Other factors in determining a release of an older catalog title include the ability to secure the right elements. The marketability of most library titles relies on added value; the more bonus material a studio can cram on two or even three discs (making-of documentaries, running commentary by the filmmakers, etc.), the better.

The participation of Bob Evans gave extra juice to the plans for Par’s DVD edition of “Marathon Man.” “A Place in the Sun” is also on the horizon. “Once we knew we could get Elizabeth Taylor to sit down for a new interview, that kicked it up a notch,” Arkin says.

MGM’s Bishop adds: “We thought added-value material would be less important than it has turned out to be. VHS never offered the opportunity to canonize big titles like this format does. It’s now all about a collector’s mindset, and waiting to get the elements perfect is a smart thing to do.”

Thanks to the easily copied digital format, possible piracy is a constant fear of distribs, but never a factor in DVD releases. However, market saturation is a big ingredient.

“Studios definitely don’t want to put everything out at once,” says Fox homevid senior VP of marketing Peter Staddon. “Spending power is maximized if titles follow a release schedule that highlights classics mixed with new releases.”

As one of the least aggressive studios to get into the DVD game during the format’s first few years, Paramount now has the most number of big catalog titles that are still unavailable on DVD.

The studio has been rectifying that with this year’s release of “Ghost,” “Forrest Gump” and the “Godfather” trilogy, but still unplanned, along with “Raiders of the Lost Ark,” are “Grease” and “Crocodile Dundee.”

Arkin says the studio has ramped up its DVD activity because “it is no longer a niche business. We want to provide people with the best that we’ve got.”

He adds, “We want to devote time to nurture the projects and devote the proper manpower. We worked on ‘The Godfather’ for a year.”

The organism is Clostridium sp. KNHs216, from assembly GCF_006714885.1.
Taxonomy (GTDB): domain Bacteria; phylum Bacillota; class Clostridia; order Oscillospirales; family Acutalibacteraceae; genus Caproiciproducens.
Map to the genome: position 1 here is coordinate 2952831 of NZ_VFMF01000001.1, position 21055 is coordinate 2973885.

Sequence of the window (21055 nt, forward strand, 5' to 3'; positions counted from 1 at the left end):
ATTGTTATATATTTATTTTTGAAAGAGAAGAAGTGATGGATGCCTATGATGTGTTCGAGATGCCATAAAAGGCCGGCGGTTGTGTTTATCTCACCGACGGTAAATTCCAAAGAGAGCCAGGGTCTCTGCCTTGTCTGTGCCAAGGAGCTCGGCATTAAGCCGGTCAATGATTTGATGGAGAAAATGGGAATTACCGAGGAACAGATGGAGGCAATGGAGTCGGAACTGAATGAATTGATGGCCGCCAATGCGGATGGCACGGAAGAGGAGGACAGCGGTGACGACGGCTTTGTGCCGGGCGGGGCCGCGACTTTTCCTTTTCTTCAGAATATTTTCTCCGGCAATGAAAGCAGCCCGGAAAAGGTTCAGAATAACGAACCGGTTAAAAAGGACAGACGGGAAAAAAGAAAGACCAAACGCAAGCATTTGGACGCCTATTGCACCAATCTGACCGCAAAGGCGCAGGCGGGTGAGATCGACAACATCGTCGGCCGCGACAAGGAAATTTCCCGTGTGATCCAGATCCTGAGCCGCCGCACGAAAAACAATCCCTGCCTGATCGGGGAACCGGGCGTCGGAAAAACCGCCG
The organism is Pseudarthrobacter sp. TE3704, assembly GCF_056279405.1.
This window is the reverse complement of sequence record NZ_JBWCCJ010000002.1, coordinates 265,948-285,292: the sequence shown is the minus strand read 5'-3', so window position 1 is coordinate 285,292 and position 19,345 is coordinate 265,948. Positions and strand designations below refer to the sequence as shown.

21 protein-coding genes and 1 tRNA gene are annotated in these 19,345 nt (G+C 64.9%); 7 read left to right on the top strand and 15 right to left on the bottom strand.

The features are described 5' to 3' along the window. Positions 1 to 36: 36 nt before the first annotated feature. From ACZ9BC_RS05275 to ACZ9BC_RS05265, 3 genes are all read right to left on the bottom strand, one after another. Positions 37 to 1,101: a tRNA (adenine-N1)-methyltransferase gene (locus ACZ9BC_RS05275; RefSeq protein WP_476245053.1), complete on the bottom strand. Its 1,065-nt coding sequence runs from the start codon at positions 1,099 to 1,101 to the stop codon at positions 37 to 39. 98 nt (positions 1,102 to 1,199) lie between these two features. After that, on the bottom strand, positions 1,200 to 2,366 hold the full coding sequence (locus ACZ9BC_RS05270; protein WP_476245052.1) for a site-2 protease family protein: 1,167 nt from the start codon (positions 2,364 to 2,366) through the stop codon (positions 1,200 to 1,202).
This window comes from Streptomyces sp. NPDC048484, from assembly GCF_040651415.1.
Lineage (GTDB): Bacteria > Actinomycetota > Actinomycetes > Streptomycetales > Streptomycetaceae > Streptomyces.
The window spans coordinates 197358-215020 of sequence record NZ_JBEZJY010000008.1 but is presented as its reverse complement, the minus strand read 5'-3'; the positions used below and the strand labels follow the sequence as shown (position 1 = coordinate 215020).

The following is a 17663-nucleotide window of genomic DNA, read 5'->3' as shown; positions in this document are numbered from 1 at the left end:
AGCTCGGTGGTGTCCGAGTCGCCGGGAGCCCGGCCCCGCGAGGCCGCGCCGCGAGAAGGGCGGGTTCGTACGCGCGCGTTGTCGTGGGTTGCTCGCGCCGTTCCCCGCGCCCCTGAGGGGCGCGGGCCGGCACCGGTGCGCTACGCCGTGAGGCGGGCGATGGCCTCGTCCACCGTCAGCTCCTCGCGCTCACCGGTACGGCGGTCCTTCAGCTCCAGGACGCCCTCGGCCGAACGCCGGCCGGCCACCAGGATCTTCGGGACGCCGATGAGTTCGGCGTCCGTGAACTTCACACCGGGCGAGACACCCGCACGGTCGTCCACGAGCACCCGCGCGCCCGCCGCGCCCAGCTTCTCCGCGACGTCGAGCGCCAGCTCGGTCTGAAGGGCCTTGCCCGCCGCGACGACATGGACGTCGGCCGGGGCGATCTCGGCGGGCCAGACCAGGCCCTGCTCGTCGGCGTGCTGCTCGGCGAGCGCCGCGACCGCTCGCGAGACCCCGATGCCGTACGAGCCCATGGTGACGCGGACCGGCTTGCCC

Recently, it was announced that “Funny Girl” will be released; Barbra Streisand earlier approved rights on all elements, and Columbia TriStar worked closely with her on the film.

That pic was one of several big titles in the Columbia vaults heretofore unreleased on DVD, but in the wake of its announced coming, additional expected titles in the coming months include “On the Waterfront” and “From Here to Eternity.” And, as is the case of many DVD efforts, the release of “Funny Girl” will be accompanied by a limited theatrical reissue.

MGM this fall will release “Fiddler on the Roof” on DVD for the pic’s 30th anniversary. Along with an introduction by helmer Norman Jewison and audio commentary from Jewison and star Topol, the disc’s most notable feature is “Any Day Now,” a new song that never made the cut for the original.

Some studios are tying DVD debuts to other “event” pics. Touchstone’s “Pearl Harbor,” for example, opened the DVD war chest from other studios’ libraries.

“We had success with ‘Tora, Tora, Tora,’ ” Fox’s Staddon notes. “Now we’re looking into other titles like ‘Guadalcanal Diary’ and ‘A Wing and a Prayer.’ ”

Despite the list of titles that are unavailable, the stats of DVD growth ensure that plans are in the works for almost every remaining library entry. “The list of factors involved in determining which catalog films get released on what dates is longer than the number of films unreleased on DVD,” explains Alison Biggers, Col TriStar Home Entertainment’s executive director, marketing of DVD strategy.

So be prepared — be very prepared — for a Pauly Shore boxed set.